The old employees of the Rio Grande Western were the
wealthiest lot of railroad men in the United States.
HARD ON THE FROG.
Probably this Railroad
President Would Have Expected
His Cook to Make Codfish Balls Out of Fish~Plates.
RAILROAD presidents have not always been men
thoroughly familiar with the practical side of
railroading. In a recent issue of the Saturday
Evening Post Frank S. Bishop, the general Eastern
passenger agent of the Illinois Central, told of the
first inspection trip of a newly elected lawyer-president
of that road.
The roadbed was in a frightful condition, Mr. Bishop
said, and as the train began to jump about the new
president became alarmed. After one particularly
terrifying crash, as the train passed over a switch, he
"What was that? What was that?"
"Oh, nothing," said the superintendent.
"We just struck a frog."
"Well," sighed the president, "we
certainly killed it."
HELD UP BY RABBITS.
If This is True, It's
But the Story is a Mighty Good One in Any Event.
THE other night a passenger-train on the Southern
Pacific was halted west of San Antonio with a suddenness
that was startling to all aboard. Investigation proved
that the trouble was rabbits, plain jack-rabbits. The
long-eared creatures had crowded upon the tracks and were
so dazed by the engine light that they permitted
themselves to be killed by hundreds, their bodies
actuallv impeding the progress of the train.
It is explained that because of the unusual dryness of
this particular region of Texas the rabbits are drawn to
the railway lines in search of food at night. They come
by thousands, and have made themselves not only a
nuisance but a menace.
The idea that a heavy railway train can be held up by
jack-rabbits seems a little preposterous, and yet that is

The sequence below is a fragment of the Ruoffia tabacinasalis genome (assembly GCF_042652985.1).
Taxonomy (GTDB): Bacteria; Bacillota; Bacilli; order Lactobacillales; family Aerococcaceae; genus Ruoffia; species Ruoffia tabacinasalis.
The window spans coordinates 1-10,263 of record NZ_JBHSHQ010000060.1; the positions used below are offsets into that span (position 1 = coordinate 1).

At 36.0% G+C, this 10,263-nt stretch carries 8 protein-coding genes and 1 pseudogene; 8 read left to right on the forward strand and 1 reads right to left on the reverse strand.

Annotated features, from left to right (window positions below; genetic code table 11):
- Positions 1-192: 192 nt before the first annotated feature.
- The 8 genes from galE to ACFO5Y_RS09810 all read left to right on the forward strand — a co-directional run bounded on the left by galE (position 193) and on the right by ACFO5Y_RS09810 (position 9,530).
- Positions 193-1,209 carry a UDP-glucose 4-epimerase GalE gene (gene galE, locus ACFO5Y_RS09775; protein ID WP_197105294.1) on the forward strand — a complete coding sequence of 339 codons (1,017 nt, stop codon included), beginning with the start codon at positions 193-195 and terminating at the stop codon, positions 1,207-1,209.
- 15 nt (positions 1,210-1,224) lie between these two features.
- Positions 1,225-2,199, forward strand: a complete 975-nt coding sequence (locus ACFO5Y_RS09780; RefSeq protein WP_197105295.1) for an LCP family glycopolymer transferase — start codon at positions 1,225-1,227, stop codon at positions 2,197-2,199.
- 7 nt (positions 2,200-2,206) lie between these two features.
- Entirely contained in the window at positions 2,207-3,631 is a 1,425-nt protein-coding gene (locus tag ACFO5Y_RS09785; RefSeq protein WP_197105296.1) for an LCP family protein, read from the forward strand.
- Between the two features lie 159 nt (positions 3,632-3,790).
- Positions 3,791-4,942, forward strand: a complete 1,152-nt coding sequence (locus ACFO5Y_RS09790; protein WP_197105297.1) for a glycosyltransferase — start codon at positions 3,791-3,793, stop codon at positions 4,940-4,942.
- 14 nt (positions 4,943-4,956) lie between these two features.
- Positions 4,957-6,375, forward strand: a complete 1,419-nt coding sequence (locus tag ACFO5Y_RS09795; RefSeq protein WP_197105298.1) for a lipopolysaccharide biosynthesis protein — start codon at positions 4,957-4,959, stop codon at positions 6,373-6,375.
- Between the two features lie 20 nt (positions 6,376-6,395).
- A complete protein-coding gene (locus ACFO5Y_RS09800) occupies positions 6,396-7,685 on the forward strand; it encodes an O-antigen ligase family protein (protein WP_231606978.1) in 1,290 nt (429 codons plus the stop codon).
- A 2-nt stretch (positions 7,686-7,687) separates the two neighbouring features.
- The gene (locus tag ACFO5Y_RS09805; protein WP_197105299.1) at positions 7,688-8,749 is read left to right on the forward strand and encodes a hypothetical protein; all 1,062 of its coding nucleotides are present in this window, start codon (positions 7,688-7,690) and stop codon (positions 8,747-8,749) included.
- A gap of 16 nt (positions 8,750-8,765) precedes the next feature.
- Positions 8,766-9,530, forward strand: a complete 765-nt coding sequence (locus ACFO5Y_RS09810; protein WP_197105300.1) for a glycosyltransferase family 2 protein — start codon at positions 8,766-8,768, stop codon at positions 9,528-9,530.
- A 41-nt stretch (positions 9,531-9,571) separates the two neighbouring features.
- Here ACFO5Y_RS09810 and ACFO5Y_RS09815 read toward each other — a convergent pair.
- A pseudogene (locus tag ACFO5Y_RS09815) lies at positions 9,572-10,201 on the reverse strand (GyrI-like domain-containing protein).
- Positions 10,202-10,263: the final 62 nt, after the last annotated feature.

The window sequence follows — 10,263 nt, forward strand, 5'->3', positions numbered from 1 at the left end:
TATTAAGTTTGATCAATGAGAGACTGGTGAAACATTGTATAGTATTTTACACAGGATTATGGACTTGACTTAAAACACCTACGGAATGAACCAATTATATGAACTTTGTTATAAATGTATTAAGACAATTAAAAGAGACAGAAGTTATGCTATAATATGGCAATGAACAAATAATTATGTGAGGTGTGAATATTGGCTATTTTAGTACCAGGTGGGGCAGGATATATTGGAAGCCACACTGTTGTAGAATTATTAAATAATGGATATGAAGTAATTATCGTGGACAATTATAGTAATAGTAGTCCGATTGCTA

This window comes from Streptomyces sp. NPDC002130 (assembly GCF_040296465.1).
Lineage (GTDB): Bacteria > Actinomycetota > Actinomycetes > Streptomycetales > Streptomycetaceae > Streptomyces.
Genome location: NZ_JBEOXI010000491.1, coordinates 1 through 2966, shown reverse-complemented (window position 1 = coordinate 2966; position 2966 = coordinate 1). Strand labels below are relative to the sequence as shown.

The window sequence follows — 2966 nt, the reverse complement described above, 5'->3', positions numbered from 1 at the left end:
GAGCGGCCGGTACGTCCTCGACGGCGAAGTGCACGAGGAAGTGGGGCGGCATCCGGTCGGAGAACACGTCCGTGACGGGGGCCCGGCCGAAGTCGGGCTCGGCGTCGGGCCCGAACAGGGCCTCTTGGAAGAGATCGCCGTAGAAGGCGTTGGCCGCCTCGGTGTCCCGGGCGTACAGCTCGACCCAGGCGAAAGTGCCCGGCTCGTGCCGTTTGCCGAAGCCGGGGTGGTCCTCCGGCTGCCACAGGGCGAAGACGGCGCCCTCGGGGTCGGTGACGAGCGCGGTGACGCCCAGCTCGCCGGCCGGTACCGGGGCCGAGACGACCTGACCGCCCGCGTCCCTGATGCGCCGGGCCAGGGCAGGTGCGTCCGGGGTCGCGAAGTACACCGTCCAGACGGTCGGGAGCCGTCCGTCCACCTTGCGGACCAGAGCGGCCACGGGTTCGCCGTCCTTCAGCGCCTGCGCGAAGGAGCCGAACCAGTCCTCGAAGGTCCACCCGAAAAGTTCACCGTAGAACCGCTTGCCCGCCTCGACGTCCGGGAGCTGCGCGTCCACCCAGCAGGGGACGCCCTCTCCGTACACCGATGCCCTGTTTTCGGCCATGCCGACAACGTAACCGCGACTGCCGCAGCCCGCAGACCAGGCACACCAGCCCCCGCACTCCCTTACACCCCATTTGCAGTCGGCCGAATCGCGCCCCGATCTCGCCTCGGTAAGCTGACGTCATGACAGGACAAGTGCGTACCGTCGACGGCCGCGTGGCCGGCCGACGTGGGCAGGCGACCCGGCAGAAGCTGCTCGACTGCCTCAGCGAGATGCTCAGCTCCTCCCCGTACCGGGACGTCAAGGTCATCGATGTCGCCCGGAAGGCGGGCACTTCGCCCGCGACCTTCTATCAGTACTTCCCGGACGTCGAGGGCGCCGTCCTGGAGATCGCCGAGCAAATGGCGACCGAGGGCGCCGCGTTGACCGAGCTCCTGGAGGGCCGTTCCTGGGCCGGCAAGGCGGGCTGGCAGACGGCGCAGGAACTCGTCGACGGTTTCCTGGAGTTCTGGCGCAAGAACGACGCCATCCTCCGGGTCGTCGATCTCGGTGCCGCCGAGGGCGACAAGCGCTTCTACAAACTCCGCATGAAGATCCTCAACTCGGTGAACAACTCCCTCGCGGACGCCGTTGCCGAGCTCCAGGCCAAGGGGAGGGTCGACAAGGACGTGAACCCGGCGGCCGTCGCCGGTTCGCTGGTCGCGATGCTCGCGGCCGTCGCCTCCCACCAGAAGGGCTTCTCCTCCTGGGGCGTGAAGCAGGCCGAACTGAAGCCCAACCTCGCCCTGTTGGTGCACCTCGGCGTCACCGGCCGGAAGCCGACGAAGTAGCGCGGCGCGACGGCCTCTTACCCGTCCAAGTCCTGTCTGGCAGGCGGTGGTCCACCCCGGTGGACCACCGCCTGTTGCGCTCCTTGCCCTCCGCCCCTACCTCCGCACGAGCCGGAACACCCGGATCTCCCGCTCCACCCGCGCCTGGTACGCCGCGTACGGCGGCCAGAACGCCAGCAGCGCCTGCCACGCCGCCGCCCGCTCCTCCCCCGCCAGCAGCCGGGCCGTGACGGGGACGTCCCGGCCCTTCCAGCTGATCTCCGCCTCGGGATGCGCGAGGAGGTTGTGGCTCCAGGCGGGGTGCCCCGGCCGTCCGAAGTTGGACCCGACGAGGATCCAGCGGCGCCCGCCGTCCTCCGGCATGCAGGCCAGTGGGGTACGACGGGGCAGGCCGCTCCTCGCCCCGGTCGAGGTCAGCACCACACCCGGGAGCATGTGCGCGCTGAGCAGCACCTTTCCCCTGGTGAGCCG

just the sort of impedimetit that is annoying the
engineers on the Southern Pacific. In Kansas the
grasshoppers have halted trains on numerous occasions,
and locusts have been equally successful in delaying
This is a great country, a country of many singular
possibilities, and its greatness is shown by its
unexpected emergencies as well as by the steady tread of
its anticipated progress. - Cleveland Plain-Dealer.
A Wildcat Which Received a
Practical and Lasting Lesson
on the Effects of the Electrical Current.
A WILDCAT, or mountain-lion, recently climbed an
electric-power pole on an Idaho ranch on the Big Hole
River. The moment it touched the wires two thousand volts
of electricity went through the animal and set fire to
the pole. The linemen who were sent out to investigate,
says the Anaconda Standard, found the tail and
the feet of the mountain-lion at the top of the pole and
the rest of the body at the bottom.
What the Fireman, Turned
When His Mules Ran the Plow Into a Stump.
THE tenacity with which retired sailors cling to their
old sea habits and language is well known, but it appears
that in this respect they are rivaled by railroad men. A
brakeman who had given up railroading for farming, says
the Atchison Globe, started to break up a piece
of land with a plow and a team of mules, the reins lied
farmer-fashion around his waist. He had gone but a short
distance when he saw a stump ahead and immediately began
giving the railroad "stop" signal with both
hands. The plow struck the stump and the brakeman went
head first over the plow.
Picking himself up, he ran angrily to the mules and
roared: "You flop-eared scoundrels, don't you ever
look back for a signal?"